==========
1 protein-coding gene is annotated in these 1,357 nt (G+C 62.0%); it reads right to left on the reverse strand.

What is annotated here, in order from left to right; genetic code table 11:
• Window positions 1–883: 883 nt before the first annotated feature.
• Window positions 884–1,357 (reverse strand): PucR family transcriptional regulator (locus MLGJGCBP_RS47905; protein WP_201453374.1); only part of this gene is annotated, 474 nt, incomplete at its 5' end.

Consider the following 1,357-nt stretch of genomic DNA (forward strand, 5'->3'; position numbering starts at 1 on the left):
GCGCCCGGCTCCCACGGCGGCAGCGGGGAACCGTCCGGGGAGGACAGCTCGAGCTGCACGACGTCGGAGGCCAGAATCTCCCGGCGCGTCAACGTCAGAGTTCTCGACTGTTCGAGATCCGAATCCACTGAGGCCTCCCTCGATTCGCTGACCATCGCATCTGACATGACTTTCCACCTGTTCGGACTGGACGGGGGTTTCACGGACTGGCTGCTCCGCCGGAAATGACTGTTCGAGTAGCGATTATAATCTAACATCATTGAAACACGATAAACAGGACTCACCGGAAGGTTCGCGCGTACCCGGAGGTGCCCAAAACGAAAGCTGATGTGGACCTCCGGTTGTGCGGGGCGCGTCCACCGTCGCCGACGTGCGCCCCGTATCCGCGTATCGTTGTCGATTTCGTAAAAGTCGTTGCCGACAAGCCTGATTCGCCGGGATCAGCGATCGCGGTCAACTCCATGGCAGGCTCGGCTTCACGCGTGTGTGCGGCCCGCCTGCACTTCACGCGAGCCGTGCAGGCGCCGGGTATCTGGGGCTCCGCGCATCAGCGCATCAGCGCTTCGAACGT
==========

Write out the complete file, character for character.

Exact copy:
1 protein-coding gene is annotated in these 1,357 nt (G+C 62.0%); it reads right to left on the reverse strand.

What is annotated here, in order from left to right; genetic code table 11:
• Window positions 1–883: 883 nt before the first annotated feature.
• Window positions 884–1,357 (reverse strand): PucR family transcriptional regulator (locus MLGJGCBP_RS47905; protein WP_201453374.1); only part of this gene is annotated, 474 nt, incomplete at its 5' end.

Consider the following 1,357-nt stretch of genomic DNA (forward strand, 5'->3'; position numbering starts at 1 on the left):
GCGCCCGGCTCCCACGGCGGCAGCGGGGAACCGTCCGGGGAGGACAGCTCGAGCTGCACGACGTCGGAGGCCAGAATCTCCCGGCGCGTCAACGTCAGAGTTCTCGACTGTTCGAGATCCGAATCCACTGAGGCCTCCCTCGATTCGCTGACCATCGCATCTGACATGACTTTCCACCTGTTCGGACTGGACGGGGGTTTCACGGACTGGCTGCTCCGCCGGAAATGACTGTTCGAGTAGCGATTATAATCTAACATCATTGAAACACGATAAACAGGACTCACCGGAAGGTTCGCGCGTACCCGGAGGTGCCCAAAACGAAAGCTGATGTGGACCTCCGGTTGTGCGGGGCGCGTCCACCGTCGCCGACGTGCGCCCCGTATCCGCGTATCGTTGTCGATTTCGTAAAAGTCGTTGCCGACAAGCCTGATTCGCCGGGATCAGCGATCGCGGTCAACTCCATGGCAGGCTCGGCTTCACGCGTGTGTGCGGCCCGCCTGCACTTCACGCGAGCCGTGCAGGCGCCGGGTATCTGGGGCTCCGCGCATCAGCGCATCAGCGCTTCGAACGT